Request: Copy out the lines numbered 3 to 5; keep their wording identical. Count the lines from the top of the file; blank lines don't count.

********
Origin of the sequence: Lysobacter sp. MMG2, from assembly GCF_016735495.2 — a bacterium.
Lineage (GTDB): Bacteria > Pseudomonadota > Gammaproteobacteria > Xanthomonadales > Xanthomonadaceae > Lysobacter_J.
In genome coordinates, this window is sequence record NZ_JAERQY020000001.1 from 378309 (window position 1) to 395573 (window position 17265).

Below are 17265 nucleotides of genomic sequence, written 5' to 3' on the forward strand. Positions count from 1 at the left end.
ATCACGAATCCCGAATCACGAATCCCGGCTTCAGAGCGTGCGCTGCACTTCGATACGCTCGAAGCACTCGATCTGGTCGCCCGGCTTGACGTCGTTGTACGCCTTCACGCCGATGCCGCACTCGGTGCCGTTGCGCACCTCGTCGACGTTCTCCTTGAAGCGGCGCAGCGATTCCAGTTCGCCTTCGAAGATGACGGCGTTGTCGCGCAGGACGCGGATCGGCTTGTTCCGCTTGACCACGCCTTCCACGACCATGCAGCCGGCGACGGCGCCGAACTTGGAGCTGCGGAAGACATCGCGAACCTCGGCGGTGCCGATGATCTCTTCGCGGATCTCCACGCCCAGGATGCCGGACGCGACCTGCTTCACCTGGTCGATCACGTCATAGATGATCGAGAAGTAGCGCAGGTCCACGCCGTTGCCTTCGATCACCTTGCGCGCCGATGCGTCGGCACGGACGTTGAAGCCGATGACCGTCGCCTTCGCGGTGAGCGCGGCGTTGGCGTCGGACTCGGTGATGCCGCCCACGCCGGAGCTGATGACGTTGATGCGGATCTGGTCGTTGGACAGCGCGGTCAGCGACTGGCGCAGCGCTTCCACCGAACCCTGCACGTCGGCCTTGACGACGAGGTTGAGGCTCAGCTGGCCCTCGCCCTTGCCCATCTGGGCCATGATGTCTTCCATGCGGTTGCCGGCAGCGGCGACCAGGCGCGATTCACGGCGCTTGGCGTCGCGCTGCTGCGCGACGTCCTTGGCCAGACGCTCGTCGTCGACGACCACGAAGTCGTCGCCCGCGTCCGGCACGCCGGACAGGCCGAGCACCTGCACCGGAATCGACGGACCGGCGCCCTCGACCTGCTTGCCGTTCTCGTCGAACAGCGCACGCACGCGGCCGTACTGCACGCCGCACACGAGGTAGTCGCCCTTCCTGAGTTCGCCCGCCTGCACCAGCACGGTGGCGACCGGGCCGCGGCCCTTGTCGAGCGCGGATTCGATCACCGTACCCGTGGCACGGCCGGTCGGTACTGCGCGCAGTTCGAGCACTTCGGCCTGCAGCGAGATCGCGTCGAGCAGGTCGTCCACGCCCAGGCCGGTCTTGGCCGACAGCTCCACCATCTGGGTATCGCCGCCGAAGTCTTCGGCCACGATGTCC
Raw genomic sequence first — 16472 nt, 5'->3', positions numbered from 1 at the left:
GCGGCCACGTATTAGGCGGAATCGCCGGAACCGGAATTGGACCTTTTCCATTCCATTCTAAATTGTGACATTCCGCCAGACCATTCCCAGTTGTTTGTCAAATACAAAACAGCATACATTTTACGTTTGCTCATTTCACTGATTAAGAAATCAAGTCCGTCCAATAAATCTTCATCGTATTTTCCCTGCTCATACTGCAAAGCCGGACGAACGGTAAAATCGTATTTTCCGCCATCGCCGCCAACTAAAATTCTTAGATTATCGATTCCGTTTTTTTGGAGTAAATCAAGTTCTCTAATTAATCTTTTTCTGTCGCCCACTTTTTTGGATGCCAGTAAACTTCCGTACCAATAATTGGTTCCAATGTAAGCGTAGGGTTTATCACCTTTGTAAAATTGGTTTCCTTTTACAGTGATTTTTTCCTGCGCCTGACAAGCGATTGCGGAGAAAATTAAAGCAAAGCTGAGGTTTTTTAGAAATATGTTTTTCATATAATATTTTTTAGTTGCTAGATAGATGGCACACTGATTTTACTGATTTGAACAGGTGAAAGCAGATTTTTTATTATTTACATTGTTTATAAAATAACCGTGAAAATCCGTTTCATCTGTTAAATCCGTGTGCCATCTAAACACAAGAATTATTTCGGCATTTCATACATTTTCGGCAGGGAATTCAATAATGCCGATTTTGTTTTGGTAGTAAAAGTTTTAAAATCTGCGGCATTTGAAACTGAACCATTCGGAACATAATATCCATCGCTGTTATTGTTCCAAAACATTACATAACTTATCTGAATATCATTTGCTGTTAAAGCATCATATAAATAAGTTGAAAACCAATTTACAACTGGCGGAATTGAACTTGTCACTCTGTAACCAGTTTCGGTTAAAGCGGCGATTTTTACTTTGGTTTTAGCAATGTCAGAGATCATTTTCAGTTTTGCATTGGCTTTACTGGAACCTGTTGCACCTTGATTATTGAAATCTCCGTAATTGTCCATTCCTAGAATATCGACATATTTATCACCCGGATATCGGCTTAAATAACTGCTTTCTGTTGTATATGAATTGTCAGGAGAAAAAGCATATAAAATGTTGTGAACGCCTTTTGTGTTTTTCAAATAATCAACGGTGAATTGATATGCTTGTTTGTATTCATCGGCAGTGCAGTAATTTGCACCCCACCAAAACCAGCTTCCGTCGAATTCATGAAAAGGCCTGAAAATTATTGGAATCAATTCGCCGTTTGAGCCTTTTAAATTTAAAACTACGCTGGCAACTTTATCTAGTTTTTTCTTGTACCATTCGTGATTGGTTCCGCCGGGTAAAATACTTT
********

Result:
In genome coordinates, this window is sequence record NZ_JAERQY020000001.1 from 378309 (window position 1) to 395573 (window position 17265).

Below are 17265 nucleotides of genomic sequence, written 5' to 3' on the forward strand. Positions count from 1 at the left end.
ATCACGAATCCCGAATCACGAATCCCGGCTTCAGAGCGTGCGCTGCACTTCGATACGCTCGAAGCACTCGATCTGGTCGCCCGGCTTGACGTCGTTGTACGCCTTCACGCCGATGCCGCACTCGGTGCCGTTGCGCACCTCGTCGACGTTCTCCTTGAAGCGGCGCAGCGATTCCAGTTCGCCTTCGAAGATGACGGCGTTGTCGCGCAGGACGCGGATCGGCTTGTTCCGCTTGACCACGCCTTCCACGACCATGCAGCCGGCGACGGCGCCGAACTTGGAGCTGCGGAAGACATCGCGAACCTCGGCGGTGCCGATGATCTCTTCGCGGATCTCCACGCCCAGGATGCCGGACGCGACCTGCTTCACCTGGTCGATCACGTCATAGATGATCGAGAAGTAGCGCAGGTCCACGCCGTTGCCTTCGATCACCTTGCGCGCCGATGCGTCGGCACGGACGTTGAAGCCGATGACCGTCGCCTTCGCGGTGAGCGCGGCGTTGGCGTCGGACTCGGTGATGCCGCCCACGCCGGAGCTGATGACGTTGATGCGGATCTGGTCGTTGGACAGCGCGGTCAGCGACTGGCGCAGCGCTTCCACCGAACCCTGCACGTCGGCCTTGACGACGAGGTTGAGGCTCAGCTGGCCCTCGCCCTTGCCCATCTGGGCCATGATGTCTTCCATGCGGTTGCCGGCAGCGGCGACCAGGCGCGATTCACGGCGCTTGGCGTCGCGCTGCTGCGCGACGTCCTTGGCCAGACGCTCGTCGTCGACGACCACGAAGTCGTCGCCCGCGTCCGGCACGCCGGACAGGCCGAGCACCTGCACCGGAATCGACGGACCGGCGCCCTCGACCTGCTTGCCGTTCTCGTCGAACAGCGCACGCACGCGGCCGTACTGCACGCCGCACACGAGGTAGTCGCCCTTCCTGAGTTCGCCCGCCTGCACCAGCACGGTGGCGACCGGGCCGCGGCCCTTGTCGAGCGCGGATTCGATCACCGTACCCGTGGCACGGCCGGTCGGTACTGCGCGCAGTTCGAGCACTTCGGCCTGCAGCGAGATCGCGTCGAGCAGGTCGTCCACGCCCAGGCCGGTCTTGGCCGACAGCTCCACCATCTGGGTATCGCCGCCGAAGTCTTCGGCCACGATGTCC